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Shakespeare & Company

In the past two weeks I have had the absolute pleasure of traveling through Rome and Berlin with a close friend and then Paris with my mother. We discovered each city largely on foot and every now and then would wander across something precious and perfect that I can’t help but write about, if for no one else, then myself; for I would hate to forget their names, or what I loved about them.

Shakespeare and Company was one such place. Located on Rue de la Bûcherie in the 5th arrondissement on the Left Bank in Paris, Shakespeare & Co is an English bookstore that over the years, has become nothing short of an institution. With a steadfast philosophy of “Give what you can, take what you need” Shakespeare & Co is somewhat of a “socialist utopia masquerading as a bookstore” where aspiring writers and artists can stay in exchange for working at the shop. As a result its not just the books that tell stories but the people themselves.

The young man helping you find a book may have an Irish accent while his friend/roommate/co-worker/fellow writer at the cash register speaks with a distinctly American twang. ‘What brought them here?’ I wondered to myself as I watched them interact so comfortably with each other. ‘How long have they stayed? How long will they stay? Will their bonds last outside the walls of this place so unchanged by the world outside it? Will they find love and companionship in each other?’

I was enraptured as soon as I walked through their little green doors. Books stacked from floor to ceiling; old and new, hard and soft copies, limited editions, new editions, some signed by the authors themselves. Young writers from around the globe walked around the store that was now their home, helping people find books, and constantly re-arranging and re-organizing for they found order where I saw chaos.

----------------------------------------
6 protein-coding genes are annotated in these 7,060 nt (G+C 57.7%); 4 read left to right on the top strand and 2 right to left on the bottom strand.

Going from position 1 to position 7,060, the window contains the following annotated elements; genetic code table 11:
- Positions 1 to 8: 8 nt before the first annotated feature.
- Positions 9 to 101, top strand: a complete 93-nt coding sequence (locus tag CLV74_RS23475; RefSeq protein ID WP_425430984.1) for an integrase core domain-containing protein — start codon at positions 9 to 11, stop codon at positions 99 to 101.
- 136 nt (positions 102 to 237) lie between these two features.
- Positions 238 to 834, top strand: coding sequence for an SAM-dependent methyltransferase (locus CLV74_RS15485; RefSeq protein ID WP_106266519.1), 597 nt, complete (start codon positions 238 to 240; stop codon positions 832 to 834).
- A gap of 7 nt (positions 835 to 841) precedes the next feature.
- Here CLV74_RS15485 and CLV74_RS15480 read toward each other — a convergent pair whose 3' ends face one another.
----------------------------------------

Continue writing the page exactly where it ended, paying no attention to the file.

Upstairs were the reading libraries which consisted of old, worn sofas and arm chairs in quaint little nooks and crannies. Perhaps it was in one of those corners that the idea of “curling up with a good book” was born. Or at least it felt that way because it was certainly the epitome of the idea.  There was a book club meeting going on in the fiction reading room which I peeked in on, and thought of my friends back in New York who are doing the same thing now. And I fancied myself a novelist of another time while clack-clacking on the typewriter in the little make shift booth made out of pieces of wood and decorated with fairy lights.

I chose a single book, The Brief and Wonderous Life of Oscar Wao by Junot Diaz (5 Euro for a used copy), and made my way to the cash register where I couldn’t help but pick up a Shakespeare & Company notebooks. God knows I am a sucker for a pretty notebook. Sigh.

Whether you are a book worm or not, the place is worth a visit. My dad frequented it as a young diplomat in Paris in the ’80s. My friend met and befriended Jonathan Safran Foer there. And since it opened its doors in 1951, it has seen the likes of Henry Miller, Richard Wright, Lawrence Durrel, Anaïs Nin and Allen Ginsburg who have at some point in their lives dropped by for tea and a pancake with the shop’s owner, George Whitman.

I plan to return to Paris and Shakespeare & Co one day. I have no idea when that will be, but when I do I know with certainty that while Paris may seem changed, Shakespeare & Co will be much the same.

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